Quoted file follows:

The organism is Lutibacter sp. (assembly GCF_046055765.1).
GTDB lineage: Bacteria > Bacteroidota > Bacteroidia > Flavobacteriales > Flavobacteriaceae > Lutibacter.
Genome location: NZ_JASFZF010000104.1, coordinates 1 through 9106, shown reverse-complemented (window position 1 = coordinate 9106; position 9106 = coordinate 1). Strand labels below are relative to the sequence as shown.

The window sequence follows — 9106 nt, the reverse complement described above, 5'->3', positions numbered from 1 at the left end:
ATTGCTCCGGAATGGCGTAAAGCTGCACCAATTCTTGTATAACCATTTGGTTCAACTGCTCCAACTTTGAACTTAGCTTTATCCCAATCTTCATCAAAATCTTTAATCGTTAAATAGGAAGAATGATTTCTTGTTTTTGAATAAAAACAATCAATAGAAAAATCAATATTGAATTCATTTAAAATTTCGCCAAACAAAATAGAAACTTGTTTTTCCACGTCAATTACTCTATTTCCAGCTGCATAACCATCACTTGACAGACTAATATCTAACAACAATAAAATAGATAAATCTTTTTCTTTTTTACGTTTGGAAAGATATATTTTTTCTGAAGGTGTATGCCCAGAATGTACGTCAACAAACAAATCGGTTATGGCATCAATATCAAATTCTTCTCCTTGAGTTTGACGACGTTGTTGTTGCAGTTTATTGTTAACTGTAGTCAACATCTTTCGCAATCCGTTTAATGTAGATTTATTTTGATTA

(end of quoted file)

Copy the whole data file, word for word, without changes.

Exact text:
The organism is Lutibacter sp. (assembly GCF_046055765.1).
GTDB lineage: Bacteria > Bacteroidota > Bacteroidia > Flavobacteriales > Flavobacteriaceae > Lutibacter.
Genome location: NZ_JASFZF010000104.1, coordinates 1 through 9106, shown reverse-complemented (window position 1 = coordinate 9106; position 9106 = coordinate 1). Strand labels below are relative to the sequence as shown.

The window sequence follows — 9106 nt, the reverse complement described above, 5'->3', positions numbered from 1 at the left end:
ATTGCTCCGGAATGGCGTAAAGCTGCACCAATTCTTGTATAACCATTTGGTTCAACTGCTCCAACTTTGAACTTAGCTTTATCCCAATCTTCATCAAAATCTTTAATCGTTAAATAGGAAGAATGATTTCTTGTTTTTGAATAAAAACAATCAATAGAAAAATCAATATTGAATTCATTTAAAATTTCGCCAAACAAAATAGAAACTTGTTTTTCCACGTCAATTACTCTATTTCCAGCTGCATAACCATCACTTGACAGACTAATATCTAACAACAATAAAATAGATAAATCTTTTTCTTTTTTACGTTTGGAAAGATATATTTTTTCTGAAGGTGTATGCCCAGAATGTACGTCAACAAACAAATCGGTTATGGCATCAATATCAAATTCTTCTCCTTGAGTTTGACGACGTTGTTGTTGCAGTTTATTGTTAACTGTAGTCAACATCTTTCGCAATCCGTTTAATGTAGATTTATTTTGATTA